Friday, July 13, 2018

Awake

This past week I spent an afternoon idyll in the emergency room of a local hospital, where I became acquainted with atrial fibrillation (also known, more familiarly, as "AFib").  New encounters of this sort are always salutary:  we should never take anything for granted.  One emerges from these episodes with a  freshened sense of gratitude.

How much time we have on our hands!  How little time we have on our hands!

The previous weekend I had read the following mysterious and wondrous poem.

     The Song of the Mad Prince

Who said, 'Peacock Pie'?
     The old King to the sparrow:
Who said, 'Crops are ripe'?
     Rust to the harrow:
Who said, 'Where sleeps she now?
     Where rests she now her head,
Bathed in eve's loveliness'? --
     That's what I said.

Who said, 'Ay, mum's the word'?
     Sexton to willow:
Who said, 'Green dusk for dreams,
     Moss for a pillow'?
Who said, 'All Time's delight
     Hath she for narrow bed;
Life's troubled bubble broken'? --
     That's what I said.

Walter de la Mare, Peacock Pie: A Book of Rhymes (Constable 1913).

Ah, well:  each of us a fluttering heart, a flickering soul.

David Murray (1849-1933), "Crofts on the Island of Lewis" (1921)

Later in the week, something floated up out of my past.  I hadn't thought of it for years.  I beg your forbearance for its presence here.  I offer it, not as poetry, but as an instance of how we meander our way through life, of how things vanish and then return.

                            Breathless

And then -- never a doubt -- that day shall come.
You think -- wrongly -- that you can "handle" it.
(As if all before has been "handled" well.)
But it will be the last thing you expect.

Oblique and aslant shall be its approach:
Without stealth, and with utter certainty.

How little we know!  It leaves you breathless.

sip (March, 2004).

Alex Kirk (1872-1950)
"Cranborne Chase, Dorset, a View towards Horton Tower" (1935)

12 comments:

Sam Vega said...

I hope you are fully recovered. Please do look after yourself.

The little poem is excellent; it sits very well alongside a lot of what you have reproduced here. More, please!

Deborah Vass said...

Do hope you will soon be feeling compleltely well again. I too love De La Mare and his strange and elusive verses. I though t you might be interested to read this. https://www.theguardian.com/books/2006/jun/10/booksforchildrenandteenagers.featuresreviews

Jane the Booklady said...

I was very concerned to hear of your brush with death. I do hope you have recovered and will continue to be healthy and happy for many years yet.
I have to admit that this is a very selfish wish, as I love to read your blog posts. So for the sake of all of us who look to your words and pictures, please keep well!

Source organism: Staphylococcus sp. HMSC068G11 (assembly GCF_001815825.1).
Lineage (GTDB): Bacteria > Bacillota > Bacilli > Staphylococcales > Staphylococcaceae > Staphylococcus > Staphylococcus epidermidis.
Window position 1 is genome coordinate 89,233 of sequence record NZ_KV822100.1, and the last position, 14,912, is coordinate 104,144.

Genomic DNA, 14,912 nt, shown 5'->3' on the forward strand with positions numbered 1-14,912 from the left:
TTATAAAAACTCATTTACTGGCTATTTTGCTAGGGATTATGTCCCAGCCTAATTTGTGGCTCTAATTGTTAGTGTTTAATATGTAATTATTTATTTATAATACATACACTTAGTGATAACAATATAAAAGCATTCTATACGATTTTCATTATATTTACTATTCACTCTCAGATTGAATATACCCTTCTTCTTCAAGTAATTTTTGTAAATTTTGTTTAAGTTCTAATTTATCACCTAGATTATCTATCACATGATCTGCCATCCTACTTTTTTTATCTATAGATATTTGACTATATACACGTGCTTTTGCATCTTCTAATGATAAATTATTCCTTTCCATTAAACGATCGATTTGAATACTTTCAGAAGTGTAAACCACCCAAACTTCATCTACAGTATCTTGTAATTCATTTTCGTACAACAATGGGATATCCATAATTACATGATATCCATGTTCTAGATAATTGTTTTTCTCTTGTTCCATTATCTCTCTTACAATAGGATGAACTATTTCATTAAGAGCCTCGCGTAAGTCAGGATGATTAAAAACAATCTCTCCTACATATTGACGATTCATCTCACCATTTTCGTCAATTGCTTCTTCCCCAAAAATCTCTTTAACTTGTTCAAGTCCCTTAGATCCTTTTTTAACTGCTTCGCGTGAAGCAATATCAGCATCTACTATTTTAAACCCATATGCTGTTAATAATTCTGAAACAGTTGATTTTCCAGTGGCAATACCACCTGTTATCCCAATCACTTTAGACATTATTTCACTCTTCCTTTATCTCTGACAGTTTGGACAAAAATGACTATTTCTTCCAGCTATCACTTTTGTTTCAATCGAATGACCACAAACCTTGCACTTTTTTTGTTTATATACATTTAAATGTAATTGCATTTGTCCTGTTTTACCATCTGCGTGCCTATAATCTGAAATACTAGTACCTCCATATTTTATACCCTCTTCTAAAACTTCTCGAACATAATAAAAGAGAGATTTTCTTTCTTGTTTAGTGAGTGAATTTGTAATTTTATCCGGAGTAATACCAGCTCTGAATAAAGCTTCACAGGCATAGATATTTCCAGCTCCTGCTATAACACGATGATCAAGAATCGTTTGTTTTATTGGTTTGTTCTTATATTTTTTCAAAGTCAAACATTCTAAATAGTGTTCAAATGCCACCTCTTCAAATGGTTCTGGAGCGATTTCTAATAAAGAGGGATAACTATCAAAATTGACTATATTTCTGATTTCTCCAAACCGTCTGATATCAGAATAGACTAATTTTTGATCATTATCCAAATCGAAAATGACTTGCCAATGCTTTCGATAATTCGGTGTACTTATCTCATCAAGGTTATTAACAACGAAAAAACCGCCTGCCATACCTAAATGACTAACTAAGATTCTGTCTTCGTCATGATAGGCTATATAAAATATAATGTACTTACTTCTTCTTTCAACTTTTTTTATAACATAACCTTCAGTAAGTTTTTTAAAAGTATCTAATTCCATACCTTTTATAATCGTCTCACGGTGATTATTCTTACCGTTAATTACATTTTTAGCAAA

Jane x

Mudpuddle said...

lovely and trenchant poems... sorry to hear about the erratic pump... i have a similar problem: i found a pill that works fairly well: "Heart Calm"; it controls most of my palpitations...

Bruce Post said...

How little we know, indeed. Best wishes and good health!!

Stephen Pentz said...

Sam Vega: Thank you very much for your thoughts. That episode has passed; now further tests will begin. But I am no longer "breathless," and feel much better.

Thank you also for your kind words about the poem. That's very nice of you to say. I have a binder of them, although I'm wary of inflicting them on others. But, of course, I am greatly pleased that you liked it.

Thank you again. It is always a pleasure to hear from you.

Stephen Pentz said...

Ms. Vass: I greatly appreciate your thoughts. Thank you.

And thank you also for the link to the article on de la Mare, which I hadn't seen before. It provides a fine introduction to de la Mare and his work. "Strange and elusive" is an apt phrase to describe his poetry, both his "adult" poems and his "children's" "rhymes and verses." (Although, as you know, his "children's" poems are (like "The Song of the Mad Prince") never merely "children's" poems. Adults will miss a great deal if they pass them over). I grow fonder and fonder of his poetry with each passing year, and I am always happy when I discover that he means a great deal to others as well. We need to keep his work alive.

Thank you again.

Stephen Pentz said...

Jane: Thank you very much for your kind thoughts, which mean a great deal to me. As I noted above in my reply to Sam Vega's comment, I am feeling much better. I am just glad that I found out about this condition now, rather than later.

As ever, it is good to hear from you. Thank you again.

Stephen Pentz said...

Mudpuddle: Thank you for your thoughts. And I'm pleased you liked the poems.

I appreciate your recommendation of "Heart Calm." In looking into it, I was interested to see that magnesium is one of its key components: I started taking a magnesium supplement a few years ago for general health purposes. I'll see what the cardiologist puts me on, but this looks like a good idea as well.

Thank you for stopping by again, and for your thoughts.

Stephen Pentz said...

Mr. Post: Thank you very much for your kind thoughts. Yes, "how little we know." But these sorts of proverbial wake-up calls can be a good thing.

Thank you again. It's nice to hear from you.

Maggie Emm said...

Hope it is all manageable Stephen - I think maybe only you could call a stay in hospital an 'idyll' !

Stephen Pentz said...

Maggie Emm: Thank you for your thoughts. Well, perhaps it was an "idyll" mostly in retrospect: there were a few thought-provoking moments, together with an IV line and beeping monitors. But things are now under control.

Thank you again. I appreciate your concern.